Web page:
"Mom, did dad scrape the poop from the bottom of the toilet?"

"No. No, that's calcification."

Her face showed shock then confusion of the highest order.

"Cow suffication?"

In the end, I literally had to spell it out to make it clear to her.  Then she join me in my laughter because that's pure gold and so much better than poo water.

So much better. Here's to a better Saturday and soaking up summer while we can.



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I imagine that sometime down the road we will all be sitting around, nice happy family style, and we will assert that since we've all been to Yellowstone . . . and then Lucy will say, "

We've never been to Yellowstone!"

Then we will all laugh and be astounded and she will be incredulous and then mope as we prove that we have indeed all been in Yellowstone together.

We will say things like: "Yes, we did!   We went with Mama Syd and Papa Chris and pulled into Idaho late at night."photo (1)

"Yeah, and when we unpacked, Mom and Dad realized there were no sleeping bags for them!"

Cue uproarious laughter!

"Oh, man!  It was soooo coooold!  Remember?  It was snowing in Yellowstone.  In June!"

"I remember that we had the walky-talkies but ours ran out of batteries right at the entrance.  Mama Syd and Papa had Philip in the truck with them and they told us as they drove away that they were going to stop at the first potty.  We got separated and mom was getting more and more stressed out and after Max and Tess changed the walky-talky battery, dad kept saying, "Seven zero one niner, this is Yankee Bravo. Do you read me? Over."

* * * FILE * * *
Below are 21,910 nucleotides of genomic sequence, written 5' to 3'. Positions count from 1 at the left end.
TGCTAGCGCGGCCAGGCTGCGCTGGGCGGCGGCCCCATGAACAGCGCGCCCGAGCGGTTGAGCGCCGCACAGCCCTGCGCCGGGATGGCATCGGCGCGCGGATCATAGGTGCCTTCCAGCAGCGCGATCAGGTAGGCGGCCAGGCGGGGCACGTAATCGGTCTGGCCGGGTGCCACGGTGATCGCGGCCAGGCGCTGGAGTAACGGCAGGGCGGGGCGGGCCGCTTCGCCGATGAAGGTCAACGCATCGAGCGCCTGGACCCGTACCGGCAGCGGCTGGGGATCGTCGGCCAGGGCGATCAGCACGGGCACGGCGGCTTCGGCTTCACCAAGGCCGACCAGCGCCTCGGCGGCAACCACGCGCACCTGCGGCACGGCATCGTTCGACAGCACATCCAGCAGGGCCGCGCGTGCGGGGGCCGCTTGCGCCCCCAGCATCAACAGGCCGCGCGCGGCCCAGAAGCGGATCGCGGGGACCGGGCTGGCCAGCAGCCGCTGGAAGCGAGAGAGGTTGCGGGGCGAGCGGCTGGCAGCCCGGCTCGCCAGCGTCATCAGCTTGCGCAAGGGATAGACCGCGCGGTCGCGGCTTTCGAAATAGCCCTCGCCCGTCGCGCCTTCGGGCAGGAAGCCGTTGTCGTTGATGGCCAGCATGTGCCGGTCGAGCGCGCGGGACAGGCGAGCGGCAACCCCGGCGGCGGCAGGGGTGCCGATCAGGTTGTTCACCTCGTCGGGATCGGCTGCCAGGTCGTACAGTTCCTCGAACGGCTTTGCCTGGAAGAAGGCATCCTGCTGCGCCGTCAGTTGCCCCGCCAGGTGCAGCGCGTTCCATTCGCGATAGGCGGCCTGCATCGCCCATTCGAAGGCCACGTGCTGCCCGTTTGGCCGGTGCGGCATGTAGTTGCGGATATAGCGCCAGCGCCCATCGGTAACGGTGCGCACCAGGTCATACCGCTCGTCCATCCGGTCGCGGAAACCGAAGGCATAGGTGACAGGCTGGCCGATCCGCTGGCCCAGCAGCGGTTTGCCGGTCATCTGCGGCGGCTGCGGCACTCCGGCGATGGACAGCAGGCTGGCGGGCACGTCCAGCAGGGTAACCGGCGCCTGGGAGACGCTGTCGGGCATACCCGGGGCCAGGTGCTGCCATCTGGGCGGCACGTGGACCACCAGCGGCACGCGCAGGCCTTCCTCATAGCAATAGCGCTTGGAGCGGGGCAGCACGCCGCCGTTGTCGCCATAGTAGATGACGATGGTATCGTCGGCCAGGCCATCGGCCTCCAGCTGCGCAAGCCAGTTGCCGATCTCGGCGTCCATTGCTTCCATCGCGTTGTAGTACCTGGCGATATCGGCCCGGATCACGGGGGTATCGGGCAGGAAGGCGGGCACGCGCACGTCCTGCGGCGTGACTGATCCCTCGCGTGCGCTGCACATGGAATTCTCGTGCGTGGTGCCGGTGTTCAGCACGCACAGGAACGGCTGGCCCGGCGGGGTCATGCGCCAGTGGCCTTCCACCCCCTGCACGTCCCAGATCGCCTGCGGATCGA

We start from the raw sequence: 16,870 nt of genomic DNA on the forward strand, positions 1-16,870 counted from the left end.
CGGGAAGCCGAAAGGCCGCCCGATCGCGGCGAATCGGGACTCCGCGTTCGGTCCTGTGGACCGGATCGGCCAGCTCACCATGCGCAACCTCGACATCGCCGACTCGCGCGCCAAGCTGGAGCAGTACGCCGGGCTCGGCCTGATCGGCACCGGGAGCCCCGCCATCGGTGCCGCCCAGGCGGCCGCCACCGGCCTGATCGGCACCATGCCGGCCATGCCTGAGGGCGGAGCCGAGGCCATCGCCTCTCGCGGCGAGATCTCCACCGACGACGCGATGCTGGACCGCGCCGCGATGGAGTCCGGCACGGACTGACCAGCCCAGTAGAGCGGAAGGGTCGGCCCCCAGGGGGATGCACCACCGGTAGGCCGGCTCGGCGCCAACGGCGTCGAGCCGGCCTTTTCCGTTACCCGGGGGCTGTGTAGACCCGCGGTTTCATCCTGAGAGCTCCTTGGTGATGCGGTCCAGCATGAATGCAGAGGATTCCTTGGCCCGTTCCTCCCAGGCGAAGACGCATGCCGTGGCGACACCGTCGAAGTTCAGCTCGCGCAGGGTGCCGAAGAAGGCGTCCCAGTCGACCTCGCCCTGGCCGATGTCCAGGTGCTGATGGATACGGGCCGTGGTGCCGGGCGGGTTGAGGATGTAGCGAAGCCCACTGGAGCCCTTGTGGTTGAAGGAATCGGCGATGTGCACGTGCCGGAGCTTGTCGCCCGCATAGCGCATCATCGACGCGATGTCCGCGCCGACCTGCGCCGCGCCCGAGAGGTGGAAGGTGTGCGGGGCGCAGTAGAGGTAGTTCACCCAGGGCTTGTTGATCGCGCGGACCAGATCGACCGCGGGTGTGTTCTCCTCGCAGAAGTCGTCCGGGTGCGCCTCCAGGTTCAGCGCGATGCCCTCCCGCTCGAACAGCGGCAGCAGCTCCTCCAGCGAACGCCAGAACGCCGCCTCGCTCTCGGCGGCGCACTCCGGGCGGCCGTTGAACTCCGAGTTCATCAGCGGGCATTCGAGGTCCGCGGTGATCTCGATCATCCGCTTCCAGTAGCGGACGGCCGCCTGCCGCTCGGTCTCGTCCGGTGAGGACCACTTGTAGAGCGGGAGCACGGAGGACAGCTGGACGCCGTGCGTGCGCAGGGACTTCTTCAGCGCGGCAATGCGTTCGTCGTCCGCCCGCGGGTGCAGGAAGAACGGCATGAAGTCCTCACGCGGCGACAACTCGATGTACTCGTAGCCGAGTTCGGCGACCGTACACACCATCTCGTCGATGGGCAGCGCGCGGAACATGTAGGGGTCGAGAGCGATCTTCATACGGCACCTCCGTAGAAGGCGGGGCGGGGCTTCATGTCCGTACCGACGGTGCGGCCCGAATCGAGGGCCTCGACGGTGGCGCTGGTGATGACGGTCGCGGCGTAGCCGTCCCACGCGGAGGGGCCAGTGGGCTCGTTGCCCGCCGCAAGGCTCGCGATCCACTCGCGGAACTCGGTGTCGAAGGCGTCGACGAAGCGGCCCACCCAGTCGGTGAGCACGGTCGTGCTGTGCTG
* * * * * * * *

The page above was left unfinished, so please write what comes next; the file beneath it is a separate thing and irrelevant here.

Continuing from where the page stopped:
"And they never heard us!"



"Didn't you guys catch up to us at the Dragons Mouth or Mud Valcano or whatever it's called? We had already walked all around he trail and it stunk soo bad. I had to walk it all over again. Thanks for that."


"That was the year Gemma fell in love with the buffalo.  'Beeyoufalo boofalo!' So cute!"



"Mom still didn't see a bear."

"But the drive out was beautiful.  We saw that avalanche canon and so many water falls."



"We got to Cody and unloaded in the rain.  The bathroom was so far away and we kept having to trek there in the wet!

"Papa Chris made hot dogs on the porch of the cabin."

"Dad had to work that night ordering prayer cards for Fr. Dillon."

"Fr. Dillon!  How's he doing?"

Insert tangent here.

And then by a miraculous use of technology we will pull up this post and show Lucy the pictures.

Hopefully we'll go back when it's not snowing or raining and I'll see a bear and everyone will remember it.  But in case it doesn't happen,  We love you, Lu!  


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The kids have just discovered the Slug Bug game.

Don't say it's 'cause we're home school weirdies. Say it's because we live in a northern climate or VW bugs have faded in popularity or anything else, really.